Celebrated director Terence Davies (The House of Mirth, The Long Day Closes) returns with this adaptation of Lewis Grassic Gibbon's classic novel about a farming family struggling to eke out a living in northeast Scotland.
Distant Voices, Still Lives, The Long Day Closes, The Neon Bible, Of Time and the City, The House of Mirth: Terence Davies is responsible for some of the most important UK cinema of the past forty years, each film a nostalgic labour of love. Sunset Song, the long-awaited feature adaptation of Lewis Grassic Gibbon's classic 1932 novel (a staple in Scottish classrooms), is another meditation on the past, delving into the life of a farming family in northeast Scotland. Exquisitely shot, each scene looks like an Old Masters painting as Davies applies his distinct "memory realism" style to a twentieth-century northern British milieu that many will recognize from the writer-director's previous films.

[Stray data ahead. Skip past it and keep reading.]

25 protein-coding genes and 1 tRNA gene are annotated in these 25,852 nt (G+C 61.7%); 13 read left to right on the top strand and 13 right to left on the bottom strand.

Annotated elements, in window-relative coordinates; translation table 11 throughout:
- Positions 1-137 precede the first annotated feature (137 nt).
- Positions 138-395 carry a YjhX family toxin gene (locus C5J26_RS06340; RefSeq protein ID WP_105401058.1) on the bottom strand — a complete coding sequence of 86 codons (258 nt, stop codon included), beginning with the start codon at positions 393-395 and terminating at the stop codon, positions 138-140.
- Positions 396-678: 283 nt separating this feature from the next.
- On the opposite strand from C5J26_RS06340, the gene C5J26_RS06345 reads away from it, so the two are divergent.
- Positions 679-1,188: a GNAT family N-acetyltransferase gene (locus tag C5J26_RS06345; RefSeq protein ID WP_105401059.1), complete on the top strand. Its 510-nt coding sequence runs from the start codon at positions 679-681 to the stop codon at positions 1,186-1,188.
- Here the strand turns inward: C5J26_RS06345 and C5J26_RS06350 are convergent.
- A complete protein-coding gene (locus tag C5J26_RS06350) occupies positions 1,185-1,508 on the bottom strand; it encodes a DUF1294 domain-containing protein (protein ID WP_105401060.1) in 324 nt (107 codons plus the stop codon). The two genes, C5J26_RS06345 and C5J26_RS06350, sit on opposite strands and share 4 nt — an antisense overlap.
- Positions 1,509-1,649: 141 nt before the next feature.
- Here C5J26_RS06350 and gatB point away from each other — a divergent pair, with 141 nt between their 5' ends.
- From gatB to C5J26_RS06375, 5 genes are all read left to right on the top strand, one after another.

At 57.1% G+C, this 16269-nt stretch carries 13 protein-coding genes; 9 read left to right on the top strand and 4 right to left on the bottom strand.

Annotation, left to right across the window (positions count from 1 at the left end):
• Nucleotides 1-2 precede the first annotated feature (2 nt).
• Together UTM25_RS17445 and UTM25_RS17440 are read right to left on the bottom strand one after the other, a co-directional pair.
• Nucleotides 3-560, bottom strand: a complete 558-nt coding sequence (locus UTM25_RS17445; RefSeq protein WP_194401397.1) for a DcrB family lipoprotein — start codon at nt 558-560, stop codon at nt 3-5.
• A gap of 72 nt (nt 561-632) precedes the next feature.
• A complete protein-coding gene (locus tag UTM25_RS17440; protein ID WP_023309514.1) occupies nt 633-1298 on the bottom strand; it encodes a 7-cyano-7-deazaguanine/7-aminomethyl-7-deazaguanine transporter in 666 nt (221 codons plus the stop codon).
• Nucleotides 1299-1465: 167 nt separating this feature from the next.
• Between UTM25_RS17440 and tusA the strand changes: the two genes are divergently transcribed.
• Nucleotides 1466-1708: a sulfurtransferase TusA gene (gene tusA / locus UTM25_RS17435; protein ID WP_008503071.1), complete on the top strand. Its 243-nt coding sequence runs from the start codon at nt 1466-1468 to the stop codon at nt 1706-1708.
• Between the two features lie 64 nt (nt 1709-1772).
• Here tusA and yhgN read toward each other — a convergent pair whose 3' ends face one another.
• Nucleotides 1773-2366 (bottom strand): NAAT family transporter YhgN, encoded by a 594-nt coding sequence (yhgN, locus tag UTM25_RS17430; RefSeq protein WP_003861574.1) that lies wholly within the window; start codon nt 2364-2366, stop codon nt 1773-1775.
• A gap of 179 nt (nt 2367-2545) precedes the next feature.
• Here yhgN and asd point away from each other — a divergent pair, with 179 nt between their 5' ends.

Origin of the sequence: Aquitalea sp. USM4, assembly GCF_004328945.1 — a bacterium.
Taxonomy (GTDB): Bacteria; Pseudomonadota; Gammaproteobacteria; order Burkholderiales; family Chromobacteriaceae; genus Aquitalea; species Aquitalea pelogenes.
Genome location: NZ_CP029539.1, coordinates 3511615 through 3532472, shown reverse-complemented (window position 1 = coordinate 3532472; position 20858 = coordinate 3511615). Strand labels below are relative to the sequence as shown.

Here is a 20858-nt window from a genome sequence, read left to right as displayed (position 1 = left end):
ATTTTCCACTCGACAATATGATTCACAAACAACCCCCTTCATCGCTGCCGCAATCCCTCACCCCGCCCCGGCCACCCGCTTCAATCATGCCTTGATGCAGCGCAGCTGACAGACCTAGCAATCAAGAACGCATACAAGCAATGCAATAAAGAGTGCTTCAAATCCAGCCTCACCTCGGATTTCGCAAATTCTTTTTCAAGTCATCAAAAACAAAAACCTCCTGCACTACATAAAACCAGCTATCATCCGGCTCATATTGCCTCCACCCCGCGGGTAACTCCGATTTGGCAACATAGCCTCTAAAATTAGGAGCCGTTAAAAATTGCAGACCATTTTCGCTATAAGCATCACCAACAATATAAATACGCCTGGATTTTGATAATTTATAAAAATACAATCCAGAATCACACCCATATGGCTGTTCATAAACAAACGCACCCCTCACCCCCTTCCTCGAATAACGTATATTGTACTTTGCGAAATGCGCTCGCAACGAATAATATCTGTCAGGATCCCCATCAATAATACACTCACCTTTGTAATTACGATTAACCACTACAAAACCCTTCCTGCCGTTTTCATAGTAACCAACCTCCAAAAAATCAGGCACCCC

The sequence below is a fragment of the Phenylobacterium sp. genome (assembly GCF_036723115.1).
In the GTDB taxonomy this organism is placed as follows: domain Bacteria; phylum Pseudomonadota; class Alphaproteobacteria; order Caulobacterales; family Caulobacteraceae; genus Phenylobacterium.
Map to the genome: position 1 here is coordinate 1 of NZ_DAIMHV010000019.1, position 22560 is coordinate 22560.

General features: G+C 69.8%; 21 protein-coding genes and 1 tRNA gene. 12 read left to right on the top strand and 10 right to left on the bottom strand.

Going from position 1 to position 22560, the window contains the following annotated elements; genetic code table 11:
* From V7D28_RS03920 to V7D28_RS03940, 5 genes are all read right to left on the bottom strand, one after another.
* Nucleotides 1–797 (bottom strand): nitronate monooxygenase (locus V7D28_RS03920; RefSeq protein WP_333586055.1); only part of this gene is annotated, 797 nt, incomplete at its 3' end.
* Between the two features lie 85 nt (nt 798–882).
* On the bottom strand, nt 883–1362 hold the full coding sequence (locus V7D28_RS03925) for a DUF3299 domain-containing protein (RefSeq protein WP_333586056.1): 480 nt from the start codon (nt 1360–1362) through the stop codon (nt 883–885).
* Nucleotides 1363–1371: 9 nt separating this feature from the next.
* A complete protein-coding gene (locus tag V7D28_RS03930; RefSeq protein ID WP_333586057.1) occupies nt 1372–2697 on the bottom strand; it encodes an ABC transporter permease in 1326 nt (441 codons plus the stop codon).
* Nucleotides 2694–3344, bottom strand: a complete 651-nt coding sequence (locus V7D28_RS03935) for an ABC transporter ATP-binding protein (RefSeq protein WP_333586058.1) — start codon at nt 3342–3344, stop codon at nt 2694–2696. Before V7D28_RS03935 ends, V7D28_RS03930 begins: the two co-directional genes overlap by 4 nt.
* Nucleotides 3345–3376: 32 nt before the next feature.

Scratching a livelihood out of the stunning but harsh terrain, the Guthrie family cowers in obedient fear of its brooding patriarch (Peter Mullan), a man prone to sudden and ferocious bursts of anger. As Guthrie's long-suffering wife retreats into silence, the film's attention shifts to his daughter Chris (Agyness Deyn), a beautiful and intelligent young woman divided between her hatred for the coarse people in her village and her love of the landscape. Chris dreams, as does her brother Will (Jack Greenlees), of freedom and escape. The first comes suddenly. The second is more complicated: the arrival of handsome young Ewan Tavendale (Kevin Guthrie) into her life brings happiness, only for it to be disrupted by the Great War.
Davies depicts the growth of relationships, the aura of unexpected bliss, with incomparable sensitivity. He identifies completely with the world he creates in Sunset Song, inhabiting Chris' life and its challenges with a palpable love for the character. But he also knows that actions are never simple, nothing is permanent, and that the outside world is often unkind.